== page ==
Abusive leadership. This is a staple of many Christian organizations, and it is unfortunate. The cliche phrase “power corrupts” comes to mind. I have witnessed over my years many kind, generous, well-intentioned people fall subject to this. And while, in many ways, they remain kind and generous, in others, they become the abusers themselves.
There are often warning signs. In smaller circles, those warning signs present in many ways. They present as someone or a small group giving themselves the title of a “ministry” when they are really just a few passionate people sharing their thoughts and views.
From there, they tend to slip towards the rest. In organizations with more power, this often comes in the form of demanding those involved with them adhere to a very strict code of conduct. (ie no drinking, no swearing, no sexual contact with partners, no movies above PG13, not attending “unChristian” places, avoiding close friendships with members of the opposite sex, etc, etc).
That code of conduct eventually grows to include ideas. You cannot publicly be pro-LGBT, or pro-Choice, or vary on any theology. Certain viewpoints within theology are unwelcome, like differing views of hell (ie Universalism and Annihilationism), or penal-substitutionary atonement, or anything else, regardless of whether you can back it Biblically. At one particular organization I worked for, the mere discussion of differing views of the impact of the Holy Spirit/Spiritual gifts was forbidden.
Then comes the “leadership” teams.
A hierarchy is established, even in something that isn’t actively a ministry. Members who do not have a place in the top tier are then told they are no longer allowed to talk to one another about anything involving the “ministry”. Any issues must be taken solely to the leadership team, and any discussion at all with anyone else is considered gossip. Including seeking advice from an unbiased third party on how to proceed with something.
To some, that may not sound like a bad thing. After all, in a company, if you have issues, you are to go to management, not your coworkers right? Except we’re not just talking about running a business here. We’re talking about situations in which toxic beliefs are often forced upon others and when they are not allowed to talk about it. Where people are abused by those in the leadership, and then told any attempt to talk through it with anyone else is gossip.
It’s about setting up a structure where the only people allowed to hear about the abuses are the abusers themselves, who of course, never admit to it. Instead, they gaslight and try to cause further division between the people affected.
Then, they drop the hammer. Personal beliefs are now 100% a threat to the “ministry” and a hard line is drawn. But, when the person decides to stick to their convictions and step away, they are demonized and ostracized. Stepping away, in and of itself, is seen as a direct attack.
And so then, the slander campaigns must start.
Sometimes it’s the leadership as a whole. Other times, it’s members of the “ministry” who take it upon themselves to take up the mantel and destroy those who departed. Even if the resignation is amicable, even if the announcement is respectful, the mere fact that the dissenters would dare to be honest about the incompatibilities (even in a loving manner) is seen as an attempt to slander and destroy.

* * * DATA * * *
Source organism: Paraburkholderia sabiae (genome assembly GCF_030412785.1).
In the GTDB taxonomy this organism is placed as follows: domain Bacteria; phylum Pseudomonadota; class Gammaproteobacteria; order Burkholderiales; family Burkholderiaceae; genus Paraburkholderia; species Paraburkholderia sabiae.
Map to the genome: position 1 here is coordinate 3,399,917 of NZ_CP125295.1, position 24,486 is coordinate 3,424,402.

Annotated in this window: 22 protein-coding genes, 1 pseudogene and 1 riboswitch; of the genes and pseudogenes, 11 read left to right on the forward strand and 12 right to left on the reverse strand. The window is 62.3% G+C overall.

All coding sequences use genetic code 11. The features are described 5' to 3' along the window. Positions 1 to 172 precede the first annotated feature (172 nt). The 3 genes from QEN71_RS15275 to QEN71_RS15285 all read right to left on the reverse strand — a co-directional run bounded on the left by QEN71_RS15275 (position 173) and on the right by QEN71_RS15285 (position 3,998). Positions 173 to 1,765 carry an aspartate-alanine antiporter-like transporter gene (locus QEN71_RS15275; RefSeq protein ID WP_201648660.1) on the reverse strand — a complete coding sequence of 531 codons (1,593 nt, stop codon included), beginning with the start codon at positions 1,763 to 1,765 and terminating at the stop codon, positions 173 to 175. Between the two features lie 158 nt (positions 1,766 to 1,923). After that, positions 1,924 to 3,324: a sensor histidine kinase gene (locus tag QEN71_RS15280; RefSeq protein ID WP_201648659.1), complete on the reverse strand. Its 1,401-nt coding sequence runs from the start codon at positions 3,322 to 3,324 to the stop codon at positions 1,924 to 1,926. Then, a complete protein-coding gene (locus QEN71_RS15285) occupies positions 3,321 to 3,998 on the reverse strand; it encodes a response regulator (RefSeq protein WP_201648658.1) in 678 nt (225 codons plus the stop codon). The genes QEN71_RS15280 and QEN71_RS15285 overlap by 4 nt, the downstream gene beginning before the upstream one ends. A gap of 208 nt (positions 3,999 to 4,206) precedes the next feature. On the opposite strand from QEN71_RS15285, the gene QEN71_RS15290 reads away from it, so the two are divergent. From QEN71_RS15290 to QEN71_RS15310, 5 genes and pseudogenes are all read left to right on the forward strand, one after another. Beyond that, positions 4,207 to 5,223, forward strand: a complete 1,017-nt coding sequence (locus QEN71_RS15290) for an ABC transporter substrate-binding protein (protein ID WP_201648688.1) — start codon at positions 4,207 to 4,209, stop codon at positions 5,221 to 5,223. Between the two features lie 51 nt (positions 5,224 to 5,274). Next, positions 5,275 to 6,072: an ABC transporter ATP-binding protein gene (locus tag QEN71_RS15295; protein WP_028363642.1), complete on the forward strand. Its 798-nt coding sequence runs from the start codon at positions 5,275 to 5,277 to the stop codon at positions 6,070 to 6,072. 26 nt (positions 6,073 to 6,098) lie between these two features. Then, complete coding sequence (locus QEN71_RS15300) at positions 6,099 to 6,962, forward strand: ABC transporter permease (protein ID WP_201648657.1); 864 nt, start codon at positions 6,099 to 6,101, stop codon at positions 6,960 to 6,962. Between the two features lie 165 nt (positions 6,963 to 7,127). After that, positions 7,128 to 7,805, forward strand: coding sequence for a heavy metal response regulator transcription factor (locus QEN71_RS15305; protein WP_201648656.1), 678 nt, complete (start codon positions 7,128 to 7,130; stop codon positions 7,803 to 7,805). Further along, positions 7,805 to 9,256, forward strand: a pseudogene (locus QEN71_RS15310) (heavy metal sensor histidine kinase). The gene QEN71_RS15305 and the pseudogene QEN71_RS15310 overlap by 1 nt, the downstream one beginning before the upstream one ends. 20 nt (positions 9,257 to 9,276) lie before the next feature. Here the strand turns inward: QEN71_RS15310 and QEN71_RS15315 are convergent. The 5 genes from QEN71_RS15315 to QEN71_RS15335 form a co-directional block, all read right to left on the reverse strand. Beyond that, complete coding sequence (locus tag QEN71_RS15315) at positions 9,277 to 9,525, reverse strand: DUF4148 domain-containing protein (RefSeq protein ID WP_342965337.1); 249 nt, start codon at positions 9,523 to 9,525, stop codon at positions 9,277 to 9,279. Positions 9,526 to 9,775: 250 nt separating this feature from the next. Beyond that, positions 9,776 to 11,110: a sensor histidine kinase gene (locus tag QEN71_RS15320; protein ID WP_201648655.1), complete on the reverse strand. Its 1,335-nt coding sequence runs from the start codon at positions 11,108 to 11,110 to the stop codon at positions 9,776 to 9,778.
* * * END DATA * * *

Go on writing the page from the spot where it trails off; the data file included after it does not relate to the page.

So, those that leave are labelled the hands of the enemy. Vindictive. Slimy. They’re destructive. Set out on a path to demolish all that is good. They have now made the leaders victims. The leaders are fighting for their reputations, and their ministries are nearly destroyed.
Except that they’re not. In the majority of cases, those that have been harmed by the “ministry” walk away quietly. They make their statement (if at all), and disappear. Then, they move on. They try to heal and forget.
But, the “ministry” can’t forget, because they have to come out on top.
They have to look like they were wronged so they aren’t forced to deal with the fact that they were wrong.
And what’s heartbreaking is, imagine how different modern Christianity would be if leaders actually held themselves accountable. If they accepted when they screwed up and used it to learn and be better, instead of using it to make themselves feel like they were the ones that were wronged. If, instead of gaslighting, they promised to do better and be better.
When you see the people who have actually been wronged, who have been gaslit, speaking out, it is not because they want to destroy the “ministry”. It’s not because they want to see the people who hurt them get hurt. It’s because they want accountability. And it’s because they want them to stop and think and learn before doing the same thing again and again to others.
It’s about a challenge to own up and stop the abuse instead of continuing to perpetuate it.
Power corrupts. It pulls good people away from their purpose and enables bad people to thrive. In the case of Evangelical Christianity, it means that these leaders continue to pull people further and further away from Jesus, because it becomes about their own means and their own platform, rather than pursuit of anything resembling Jesus.
That’s why we speak up. That’s why, after months or years of silence, being gas-lit, and demonized, people find their voices and say something. Because silence will never influence change.